A new report on Australia’s apprenticeship system has found that more than half of those who start apprenticeships don’t complete them. This is an appalling statistic, according to Skills and Workplace Relations Minister Chris Evans.
After a 12-month inquiry, a government-appointed taskforce has concluded that the apprenticeship system is in dire need of reform if it is to retain apprentices and avoid serious future skills shortages. According to the report, there is expected to be a shortfall of 36 000 tradespeople in the resources sector by 2015.
The taskforce's recommendations include basing apprentice wages on ‘going rates of pay,’ in the hopes that higher wages will provide incentive for apprentices to complete their apprenticeships and stay in the trade. The taskforce also suggests that apprentices be able to accelerate their training so they can qualify more quickly if their skills meet the necessary requirements.
These recommendations have received hearty endorsement from the Australian Industry Group (Ai Group). ‘We strongly support the long overdue implementation of competency-based progression which enables an apprentice to complete their apprenticeship earlier if they have acquired the necessary skills and can demonstrate this. We have also advocated a review of employer incentive payments,’ says Heather Ridout, Chief Executive of Ai Group.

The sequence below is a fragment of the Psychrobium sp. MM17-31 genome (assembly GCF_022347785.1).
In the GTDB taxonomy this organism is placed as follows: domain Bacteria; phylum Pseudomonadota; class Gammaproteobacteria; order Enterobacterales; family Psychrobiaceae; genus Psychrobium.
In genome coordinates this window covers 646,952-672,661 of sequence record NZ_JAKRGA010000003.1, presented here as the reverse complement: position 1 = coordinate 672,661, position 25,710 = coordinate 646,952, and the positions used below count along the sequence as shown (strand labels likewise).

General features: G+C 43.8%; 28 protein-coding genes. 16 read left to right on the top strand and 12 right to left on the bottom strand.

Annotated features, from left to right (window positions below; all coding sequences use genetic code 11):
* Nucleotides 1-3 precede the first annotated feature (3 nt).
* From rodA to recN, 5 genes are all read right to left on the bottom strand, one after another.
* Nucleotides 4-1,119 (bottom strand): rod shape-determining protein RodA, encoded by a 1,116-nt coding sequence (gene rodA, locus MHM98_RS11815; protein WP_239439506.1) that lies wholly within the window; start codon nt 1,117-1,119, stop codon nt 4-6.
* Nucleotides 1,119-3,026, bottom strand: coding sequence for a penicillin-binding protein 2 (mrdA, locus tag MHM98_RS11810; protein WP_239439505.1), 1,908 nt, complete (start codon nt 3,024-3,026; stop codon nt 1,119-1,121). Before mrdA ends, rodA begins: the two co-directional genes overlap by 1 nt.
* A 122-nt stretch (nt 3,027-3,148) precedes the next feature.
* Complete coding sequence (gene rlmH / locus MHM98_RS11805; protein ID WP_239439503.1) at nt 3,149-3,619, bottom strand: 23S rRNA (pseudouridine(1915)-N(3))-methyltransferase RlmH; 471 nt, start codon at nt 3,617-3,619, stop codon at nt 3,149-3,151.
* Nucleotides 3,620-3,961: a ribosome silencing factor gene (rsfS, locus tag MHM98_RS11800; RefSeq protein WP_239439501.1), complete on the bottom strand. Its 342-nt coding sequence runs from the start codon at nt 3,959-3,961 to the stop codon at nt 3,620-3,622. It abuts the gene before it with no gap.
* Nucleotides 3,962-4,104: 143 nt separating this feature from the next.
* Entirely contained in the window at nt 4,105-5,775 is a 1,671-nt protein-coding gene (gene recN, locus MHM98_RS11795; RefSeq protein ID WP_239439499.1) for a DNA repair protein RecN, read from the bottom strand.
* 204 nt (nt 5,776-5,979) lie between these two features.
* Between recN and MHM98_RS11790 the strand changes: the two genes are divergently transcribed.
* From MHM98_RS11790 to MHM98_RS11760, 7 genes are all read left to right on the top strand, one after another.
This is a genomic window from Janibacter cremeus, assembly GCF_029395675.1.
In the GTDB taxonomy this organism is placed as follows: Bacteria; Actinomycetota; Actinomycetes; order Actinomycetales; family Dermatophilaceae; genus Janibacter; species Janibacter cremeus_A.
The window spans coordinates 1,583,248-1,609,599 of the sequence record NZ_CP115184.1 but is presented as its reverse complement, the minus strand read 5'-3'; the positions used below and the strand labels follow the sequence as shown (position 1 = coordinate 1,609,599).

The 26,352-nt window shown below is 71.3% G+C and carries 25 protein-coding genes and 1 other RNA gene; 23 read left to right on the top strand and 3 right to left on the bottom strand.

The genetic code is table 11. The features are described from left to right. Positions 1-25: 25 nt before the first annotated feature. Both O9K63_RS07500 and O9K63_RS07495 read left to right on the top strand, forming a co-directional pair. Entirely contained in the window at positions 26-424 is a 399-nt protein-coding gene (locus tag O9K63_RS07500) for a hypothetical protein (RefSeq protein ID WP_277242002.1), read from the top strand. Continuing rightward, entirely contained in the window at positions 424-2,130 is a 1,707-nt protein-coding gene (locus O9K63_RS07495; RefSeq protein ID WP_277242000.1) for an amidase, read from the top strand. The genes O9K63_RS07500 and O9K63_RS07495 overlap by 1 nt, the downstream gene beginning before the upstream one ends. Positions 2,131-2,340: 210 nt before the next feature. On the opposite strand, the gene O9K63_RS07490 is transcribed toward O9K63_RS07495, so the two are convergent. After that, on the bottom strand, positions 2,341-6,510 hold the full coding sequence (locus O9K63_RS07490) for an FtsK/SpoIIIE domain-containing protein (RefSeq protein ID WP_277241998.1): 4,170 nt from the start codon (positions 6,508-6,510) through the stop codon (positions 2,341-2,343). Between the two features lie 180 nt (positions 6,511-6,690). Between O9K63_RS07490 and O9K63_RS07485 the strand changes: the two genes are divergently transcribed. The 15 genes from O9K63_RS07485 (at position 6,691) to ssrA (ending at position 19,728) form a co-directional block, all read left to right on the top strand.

Given that 42 per cent of new apprentices are 25 or over, previous work experience and qualifications also need to be recognised. ‘There are many workers already in the workforce who have skills which should be recognised as an incentive to undertake further training,’ says Senator Evans.
Senator Evans claims that to date, reform has been stymied by the ‘complete complexity’ of the system – something which Evans says needs to change.
‘The report rightly identifies many of the difficulties and inconsistencies with the current apprenticeship system. Overcoming these difficulties will require a robust and genuine commitment to reform from all states and territories, as well as a flexible and responsive training system,’ says Heather Ridout.
In an effort to slash costs, the government has also proposed cutting tens of millions of dollars in traineeship subsidies paid to retailers, including large restaurants and food chains such as McDonald’s, Woolworths and Coles. According to the government’s report, these subsidies benefit the employer but do little to boost overall skill levels. The withdrawal of these subsidies, however, may jeopardise thousands of traineeship positions with these big retailers.